Guralnick ’83 Explores the Art of Order in Remodelista: The Organized Home
In this Q&A, Margot Guralnick ’83, coauthor of Remodelista: The Organized Home, speaks about her new book. The website, The Organized Home, features daily tips and ideas on discovering the art of order.
Q: The current organizing philosophies are all about order over beauty. You believe order doesn’t have to be artless. Tell us about how you developed your philosophy.
A: This idea is part of the core philosophy at Remodelista. We’re a 10-year-old website that Julie Carlson, my coauthor, founded to demystify the home design process and celebrate pared-back living. So we, of course, took an interest in Marie Kondo and the whole decluttering movement. Noting that the focus was on clearing out with no mention of how to live well, we felt compelled to join the dialogue.
Q: Were you a collector as a child?
A: Yes, I’m a born pack rat and a sentimentalist! I was so drawn to vintage things as a kid that I started accompanying an art collector friend of my mother’s to far away flea markets on weekends. My specialty was ephemera: old advertising trade cards because I loved the graphics.
Q: What’s your favorite object and the story behind it?
A: As a teen, I bought an odd lot at a New Hampshire auction that included a 19th-century geography book a young boy named Amos Andrews re-covered in oil cloth and turned into his scrapbook. It contains his pressed leaves, a cutout paper silhouette of Lincoln, a crayon flag labeled “Our Dear Union,” and a class ranking list in which Amos appears last.
Q: You’re a lifelong collector who began your career at Sotheby’s auction house, but you’re “happily married” to a minimalist. How do you make that work?
A: Fortunately, neither of us is a total extremist. But having separate storage areas has been a boon. The house we’ve lived in for the last 23 years has a two-room basement: his and hers.
Q: Can someone be both a minimalist and a collector? What’s the key?
A: Sure, the key is to be selective and avoid bringing home everything that catches your eye. Also, keep in mind that you don’t have to have all of your collections on display: you can rotate favorite objects in and out. For me, that’s where the basement comes in! Also, as we teach in the book, most of the things we live with should be useful and beautiful. From dishware to wastebaskets, select well-made everyday household items that work well and make you happy. You’ll discover you don’t need—or want—much more.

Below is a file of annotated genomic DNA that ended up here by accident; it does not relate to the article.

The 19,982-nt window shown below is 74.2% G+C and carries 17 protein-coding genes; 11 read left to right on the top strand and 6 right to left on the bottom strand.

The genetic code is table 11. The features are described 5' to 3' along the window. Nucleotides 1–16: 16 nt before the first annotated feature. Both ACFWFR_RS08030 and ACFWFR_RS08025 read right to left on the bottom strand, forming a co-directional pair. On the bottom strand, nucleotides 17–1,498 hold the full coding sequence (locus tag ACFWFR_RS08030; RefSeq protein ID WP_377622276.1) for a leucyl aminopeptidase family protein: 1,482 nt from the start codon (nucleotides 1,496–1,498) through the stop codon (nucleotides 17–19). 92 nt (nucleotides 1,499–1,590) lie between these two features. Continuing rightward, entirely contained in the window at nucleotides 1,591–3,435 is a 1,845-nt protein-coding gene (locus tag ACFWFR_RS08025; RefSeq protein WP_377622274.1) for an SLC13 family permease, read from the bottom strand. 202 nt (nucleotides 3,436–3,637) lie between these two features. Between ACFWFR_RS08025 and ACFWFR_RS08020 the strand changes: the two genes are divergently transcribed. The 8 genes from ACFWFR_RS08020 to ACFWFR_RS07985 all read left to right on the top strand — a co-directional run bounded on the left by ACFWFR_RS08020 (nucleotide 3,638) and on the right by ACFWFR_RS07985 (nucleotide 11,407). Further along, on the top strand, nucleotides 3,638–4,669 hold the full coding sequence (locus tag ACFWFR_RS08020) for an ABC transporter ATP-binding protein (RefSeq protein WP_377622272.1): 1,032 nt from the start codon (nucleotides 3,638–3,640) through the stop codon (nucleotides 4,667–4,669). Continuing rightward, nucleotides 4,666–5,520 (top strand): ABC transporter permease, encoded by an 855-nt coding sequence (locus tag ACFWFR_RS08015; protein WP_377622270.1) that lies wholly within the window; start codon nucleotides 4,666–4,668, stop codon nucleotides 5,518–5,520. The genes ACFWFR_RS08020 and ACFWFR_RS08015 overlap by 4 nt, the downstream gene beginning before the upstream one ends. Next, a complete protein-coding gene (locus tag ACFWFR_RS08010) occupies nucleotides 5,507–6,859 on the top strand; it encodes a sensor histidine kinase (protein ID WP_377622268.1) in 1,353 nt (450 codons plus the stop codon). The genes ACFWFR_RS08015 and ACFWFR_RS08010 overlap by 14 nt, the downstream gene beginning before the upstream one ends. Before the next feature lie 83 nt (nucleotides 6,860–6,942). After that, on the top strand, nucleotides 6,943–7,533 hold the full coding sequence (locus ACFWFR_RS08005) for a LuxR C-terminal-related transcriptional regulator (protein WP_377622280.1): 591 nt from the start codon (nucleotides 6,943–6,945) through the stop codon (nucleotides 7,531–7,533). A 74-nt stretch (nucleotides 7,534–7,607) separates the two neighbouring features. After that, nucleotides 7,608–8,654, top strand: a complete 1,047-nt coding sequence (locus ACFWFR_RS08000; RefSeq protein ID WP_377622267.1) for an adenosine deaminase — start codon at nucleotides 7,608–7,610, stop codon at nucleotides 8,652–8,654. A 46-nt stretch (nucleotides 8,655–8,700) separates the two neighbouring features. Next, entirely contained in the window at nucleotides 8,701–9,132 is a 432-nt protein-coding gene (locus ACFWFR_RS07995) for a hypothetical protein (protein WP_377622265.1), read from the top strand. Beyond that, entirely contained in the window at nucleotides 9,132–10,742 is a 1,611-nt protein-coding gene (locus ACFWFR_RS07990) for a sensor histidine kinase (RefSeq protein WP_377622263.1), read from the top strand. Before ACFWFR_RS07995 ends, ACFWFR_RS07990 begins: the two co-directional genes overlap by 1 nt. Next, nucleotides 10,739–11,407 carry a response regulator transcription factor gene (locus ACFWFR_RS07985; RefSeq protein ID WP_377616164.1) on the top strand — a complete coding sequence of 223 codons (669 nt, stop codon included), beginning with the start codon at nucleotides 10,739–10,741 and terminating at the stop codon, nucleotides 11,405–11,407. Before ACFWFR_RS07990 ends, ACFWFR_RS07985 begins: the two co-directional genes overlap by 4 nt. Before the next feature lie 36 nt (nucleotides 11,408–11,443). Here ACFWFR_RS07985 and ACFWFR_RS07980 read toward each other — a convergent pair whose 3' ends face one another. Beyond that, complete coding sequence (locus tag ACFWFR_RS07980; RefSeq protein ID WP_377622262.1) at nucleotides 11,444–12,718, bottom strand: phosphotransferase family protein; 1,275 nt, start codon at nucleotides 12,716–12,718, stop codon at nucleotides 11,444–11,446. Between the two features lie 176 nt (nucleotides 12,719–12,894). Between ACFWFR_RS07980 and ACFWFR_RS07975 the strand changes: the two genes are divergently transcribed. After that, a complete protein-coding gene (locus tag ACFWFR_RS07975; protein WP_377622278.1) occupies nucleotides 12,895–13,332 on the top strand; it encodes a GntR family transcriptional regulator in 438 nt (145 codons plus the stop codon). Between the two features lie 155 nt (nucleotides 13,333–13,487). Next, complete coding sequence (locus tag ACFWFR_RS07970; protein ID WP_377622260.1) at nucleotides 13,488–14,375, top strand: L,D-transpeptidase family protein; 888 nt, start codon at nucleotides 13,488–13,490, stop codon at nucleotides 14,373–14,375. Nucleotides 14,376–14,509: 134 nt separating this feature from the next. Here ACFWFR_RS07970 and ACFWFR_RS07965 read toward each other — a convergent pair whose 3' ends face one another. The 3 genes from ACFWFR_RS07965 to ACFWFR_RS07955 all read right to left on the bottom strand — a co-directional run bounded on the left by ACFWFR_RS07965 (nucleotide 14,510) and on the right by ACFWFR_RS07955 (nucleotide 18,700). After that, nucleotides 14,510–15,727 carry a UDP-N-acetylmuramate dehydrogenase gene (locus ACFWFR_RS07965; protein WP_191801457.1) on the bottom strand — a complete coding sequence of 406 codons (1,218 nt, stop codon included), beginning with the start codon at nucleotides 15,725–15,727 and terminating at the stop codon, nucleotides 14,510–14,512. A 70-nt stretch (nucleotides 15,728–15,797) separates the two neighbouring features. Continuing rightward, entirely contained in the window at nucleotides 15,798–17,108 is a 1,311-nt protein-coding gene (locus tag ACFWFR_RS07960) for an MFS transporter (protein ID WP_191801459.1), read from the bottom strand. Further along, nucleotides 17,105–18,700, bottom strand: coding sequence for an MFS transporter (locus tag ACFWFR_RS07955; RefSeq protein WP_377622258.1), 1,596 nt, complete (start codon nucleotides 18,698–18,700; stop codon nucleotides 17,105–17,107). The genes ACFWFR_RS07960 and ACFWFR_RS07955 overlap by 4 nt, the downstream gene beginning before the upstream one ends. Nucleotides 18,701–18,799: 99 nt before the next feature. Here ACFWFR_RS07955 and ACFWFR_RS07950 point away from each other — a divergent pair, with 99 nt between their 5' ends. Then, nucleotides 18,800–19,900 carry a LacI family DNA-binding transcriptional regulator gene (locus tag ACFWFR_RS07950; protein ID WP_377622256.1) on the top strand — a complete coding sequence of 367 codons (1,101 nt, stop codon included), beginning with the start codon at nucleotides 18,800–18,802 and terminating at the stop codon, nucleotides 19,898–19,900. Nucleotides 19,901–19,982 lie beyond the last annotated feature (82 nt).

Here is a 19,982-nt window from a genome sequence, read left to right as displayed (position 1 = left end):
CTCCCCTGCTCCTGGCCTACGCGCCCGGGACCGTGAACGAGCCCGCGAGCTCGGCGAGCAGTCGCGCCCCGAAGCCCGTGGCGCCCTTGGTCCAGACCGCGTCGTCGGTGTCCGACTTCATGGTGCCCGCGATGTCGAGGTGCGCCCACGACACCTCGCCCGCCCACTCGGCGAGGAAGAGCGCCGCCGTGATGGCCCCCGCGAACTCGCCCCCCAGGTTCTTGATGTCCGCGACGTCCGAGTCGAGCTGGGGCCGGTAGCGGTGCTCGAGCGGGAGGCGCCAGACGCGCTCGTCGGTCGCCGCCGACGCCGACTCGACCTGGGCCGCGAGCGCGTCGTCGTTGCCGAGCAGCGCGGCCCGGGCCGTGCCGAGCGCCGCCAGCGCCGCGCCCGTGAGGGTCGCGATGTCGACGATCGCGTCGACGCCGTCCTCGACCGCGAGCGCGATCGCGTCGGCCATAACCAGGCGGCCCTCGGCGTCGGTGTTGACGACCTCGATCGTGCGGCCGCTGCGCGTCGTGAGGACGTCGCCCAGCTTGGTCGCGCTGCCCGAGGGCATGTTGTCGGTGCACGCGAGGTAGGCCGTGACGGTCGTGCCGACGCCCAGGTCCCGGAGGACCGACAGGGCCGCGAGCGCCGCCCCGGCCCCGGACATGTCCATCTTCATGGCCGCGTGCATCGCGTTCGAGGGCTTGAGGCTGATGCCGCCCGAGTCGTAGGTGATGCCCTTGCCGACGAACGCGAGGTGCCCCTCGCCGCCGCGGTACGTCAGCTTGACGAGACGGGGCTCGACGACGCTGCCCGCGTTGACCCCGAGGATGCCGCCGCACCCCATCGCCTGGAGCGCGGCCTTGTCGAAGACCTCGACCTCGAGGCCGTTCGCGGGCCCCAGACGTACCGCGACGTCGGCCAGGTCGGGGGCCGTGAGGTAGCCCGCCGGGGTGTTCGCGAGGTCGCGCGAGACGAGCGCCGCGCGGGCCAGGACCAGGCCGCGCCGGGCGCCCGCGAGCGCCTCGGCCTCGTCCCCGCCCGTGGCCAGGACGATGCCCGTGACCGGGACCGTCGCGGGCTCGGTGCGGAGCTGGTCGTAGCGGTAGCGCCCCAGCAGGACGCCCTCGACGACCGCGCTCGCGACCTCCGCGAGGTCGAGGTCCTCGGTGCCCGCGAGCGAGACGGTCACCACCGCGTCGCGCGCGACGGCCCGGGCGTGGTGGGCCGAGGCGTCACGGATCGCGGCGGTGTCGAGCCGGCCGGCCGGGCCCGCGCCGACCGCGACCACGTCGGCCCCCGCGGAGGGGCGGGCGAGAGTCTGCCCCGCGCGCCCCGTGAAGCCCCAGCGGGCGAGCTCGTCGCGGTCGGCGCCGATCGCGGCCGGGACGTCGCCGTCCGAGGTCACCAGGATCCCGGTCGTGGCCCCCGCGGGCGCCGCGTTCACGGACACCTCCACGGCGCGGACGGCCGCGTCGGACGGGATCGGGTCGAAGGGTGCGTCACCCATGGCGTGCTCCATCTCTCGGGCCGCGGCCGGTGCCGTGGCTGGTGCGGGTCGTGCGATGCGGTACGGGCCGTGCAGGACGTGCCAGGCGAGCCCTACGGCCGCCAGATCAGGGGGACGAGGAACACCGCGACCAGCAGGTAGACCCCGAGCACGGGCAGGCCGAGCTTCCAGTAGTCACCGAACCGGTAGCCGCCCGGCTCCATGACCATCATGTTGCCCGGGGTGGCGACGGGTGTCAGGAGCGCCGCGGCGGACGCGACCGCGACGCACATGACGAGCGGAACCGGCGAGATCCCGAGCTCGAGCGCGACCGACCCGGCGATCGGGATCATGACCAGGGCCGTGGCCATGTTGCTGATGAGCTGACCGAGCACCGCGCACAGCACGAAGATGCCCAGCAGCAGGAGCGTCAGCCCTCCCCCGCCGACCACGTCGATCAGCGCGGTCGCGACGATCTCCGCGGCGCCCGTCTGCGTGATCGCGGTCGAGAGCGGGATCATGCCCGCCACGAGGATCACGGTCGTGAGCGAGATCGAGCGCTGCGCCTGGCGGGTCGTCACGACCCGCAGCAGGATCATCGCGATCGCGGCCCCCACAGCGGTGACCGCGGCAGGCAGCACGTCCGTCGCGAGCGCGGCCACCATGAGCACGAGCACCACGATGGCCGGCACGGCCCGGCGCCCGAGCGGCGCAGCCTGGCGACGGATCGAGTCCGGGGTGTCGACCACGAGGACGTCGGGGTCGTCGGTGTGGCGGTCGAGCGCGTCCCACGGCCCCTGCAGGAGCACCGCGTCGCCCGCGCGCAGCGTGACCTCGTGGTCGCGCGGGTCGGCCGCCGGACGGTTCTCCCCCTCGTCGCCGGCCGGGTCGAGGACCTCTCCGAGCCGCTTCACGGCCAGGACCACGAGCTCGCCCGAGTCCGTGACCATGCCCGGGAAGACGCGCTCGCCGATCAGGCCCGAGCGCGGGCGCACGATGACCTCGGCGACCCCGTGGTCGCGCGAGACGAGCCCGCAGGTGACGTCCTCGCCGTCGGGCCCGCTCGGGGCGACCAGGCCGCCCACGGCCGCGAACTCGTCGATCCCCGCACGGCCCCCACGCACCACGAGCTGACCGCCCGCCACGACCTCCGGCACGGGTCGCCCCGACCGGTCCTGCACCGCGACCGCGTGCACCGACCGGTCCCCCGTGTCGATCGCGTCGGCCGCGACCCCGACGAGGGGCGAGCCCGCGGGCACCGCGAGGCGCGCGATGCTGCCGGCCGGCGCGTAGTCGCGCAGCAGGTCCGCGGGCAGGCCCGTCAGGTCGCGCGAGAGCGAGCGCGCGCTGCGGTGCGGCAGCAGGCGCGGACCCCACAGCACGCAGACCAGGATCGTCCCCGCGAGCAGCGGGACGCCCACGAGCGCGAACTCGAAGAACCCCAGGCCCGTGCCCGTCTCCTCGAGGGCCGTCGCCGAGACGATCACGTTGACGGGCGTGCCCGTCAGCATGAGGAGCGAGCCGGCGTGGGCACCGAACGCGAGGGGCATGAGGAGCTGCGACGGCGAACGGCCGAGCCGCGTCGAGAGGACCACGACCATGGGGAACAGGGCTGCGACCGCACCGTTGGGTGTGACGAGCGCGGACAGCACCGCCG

Q: You call the book a guide for life, and you say “the goal isn’t flawless, impossible-to-maintain showcase. The aim is an unencumbered life in a house that makes you happy.” If your house reflects your peace of mind, how do you declutter your mind to match your house?
A: I clear out my head on dog walks with our mutt, Enrique. Along the way, I collect leaves and other natural bits and pieces that I turn into mandala-like arrangements on the ground and then photograph: you can see my work on Instagram @dogwalkdiarynyc. I started making these arrangements as a way to collect and order things without bringing them into the house. Dog Walk Diary has now become a daily ritual for me.
Q: When we start decluttering our home, where should we start?
A: Start somewhere small but meaningful. The entry is a favorite because it has simple requirements: you just need to establish a good place for outerwear, shoes, keys, and mail—and remove all the rest. Hang some coat hooks or a Shaker wooden peg rail (available from the Container Store, among other places) and gather shoes on a metal tray or in a storage bench or basket. The results will improve all your comings and goings.
Another great space to tackle is your junk drawer. Take everything out, insert dividers (you can use a cutlery tray for this), and turn it into a household tool kit, so you can always put your finger on a screwdriver, flashlight, or tape measure. As for all the other wayward items in your junk drawer, they should either be given a logical new home or deaccessioned. Think how nice it is to always know where your forks, spoons, and knives are—and apply that concept all over: it’s deeply satisfying to establish a place for everything!
Q: Which room in your house is the hardest for you, personally, to keep organized?
A: The kitchen is one of the most orderly rooms—because of all the built-in systems, such as shelves and hanging racks. But it’s a place where I often neglect to remove the unused and excessive, such as specialized gadgets (my dusty immersion blender) and unloved, space-hogging pots and pans. We recently weeded out all of the expired pantry goods and it felt as if the space itself had shed several unwanted pounds.
Q: Youu break down organizing challenges into simple tips and tricks. Do you have a favorite tip to share?
A: Shop your own house. As we show throughout the book, most storage challenges can be solved using things you already have on hand—so there’s no need to go out and buy more. Corral kitchen sink necessities on a small tray, put a metal office file rack to use on a closet shelf for lining up pocketbooks, keep your toilet brush out of sight in a terracotta flower pot—every chapter is filled with DIY ideas.